Jelani Jenkins: Why I Knelt During the National Anthem—And Why It’s Time to Stand Up

Source: Time

By Jelani Jenkins

 A linebacker for the Miami Dolphins

It takes a village to raise a child. At a very young age, I was taught that God has a special plan for me and my life. My parents raised me to be confident in my own skin and to love each and every person unconditionally. They also taught me the importance of reading, studying, and learning from the elders and ancestors who preceded me. That being said, the ascension of my family and community has always been the driving force in my life—and will continue to be.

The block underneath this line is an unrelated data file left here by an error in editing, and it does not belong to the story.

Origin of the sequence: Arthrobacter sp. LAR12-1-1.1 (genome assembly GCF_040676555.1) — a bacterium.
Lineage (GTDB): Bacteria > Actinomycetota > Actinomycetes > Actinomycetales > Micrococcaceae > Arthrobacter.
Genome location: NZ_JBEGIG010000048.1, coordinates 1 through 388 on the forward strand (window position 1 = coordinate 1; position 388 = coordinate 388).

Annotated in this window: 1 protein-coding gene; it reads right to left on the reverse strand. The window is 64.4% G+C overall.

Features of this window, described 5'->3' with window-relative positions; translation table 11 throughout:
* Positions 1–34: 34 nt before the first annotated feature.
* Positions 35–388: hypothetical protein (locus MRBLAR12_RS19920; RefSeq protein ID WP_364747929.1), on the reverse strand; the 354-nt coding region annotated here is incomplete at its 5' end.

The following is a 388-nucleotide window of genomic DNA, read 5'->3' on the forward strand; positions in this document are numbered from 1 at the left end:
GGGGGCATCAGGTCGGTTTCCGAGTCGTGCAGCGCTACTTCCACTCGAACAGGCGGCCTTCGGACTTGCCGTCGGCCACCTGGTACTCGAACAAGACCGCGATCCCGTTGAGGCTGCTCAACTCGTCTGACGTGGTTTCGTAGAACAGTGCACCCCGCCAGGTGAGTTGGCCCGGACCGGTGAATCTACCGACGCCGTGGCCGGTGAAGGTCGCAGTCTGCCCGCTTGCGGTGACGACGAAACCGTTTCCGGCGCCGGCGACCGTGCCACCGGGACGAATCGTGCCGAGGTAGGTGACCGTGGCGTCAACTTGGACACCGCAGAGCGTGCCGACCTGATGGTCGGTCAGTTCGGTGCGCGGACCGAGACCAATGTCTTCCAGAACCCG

What I want is simple; equal rights and equal opportunities for every single person living in this country. The same dream Dr. Martin Luther King Jr. had. The same dream my great grandfather, Esau Jenkins, had as he fought for equal rights in Charleston, S.C. He fought the same issues we are still fighting today and now, he will be honored in Washington, D.C. at the newNational Museum of African American History and Culture’s permanent exhibit on “Defining Freedom, Defending Freedom: The Era of Segregation.” So to stand idly by and witness men and children who look like me being senselessly shot and killed is not an option. No more hashtags. Enough is enough. Racial, social and economic inequality is very real in this country, and it is time for real change with real results. In order to help stimulate meaningful change, sometimes it takes a controversial—but meaningful—stand. After standing with my teammates as we honored those who were victims of the 9/11 attacks with a moment of silence, I knelt during the singing of the national anthem. I have the utmost love and respect for those who risk their lives and died serving this country. Several of my close family members have served in the military. I do not have an ounce of hate in my body and absolutely have no intentions to disrespect the military. I come from a spirit of love and I aim to unite—not divide. This is not about football, the flag, the military, or Jelani Jenkins. This is about the message: equality for all.

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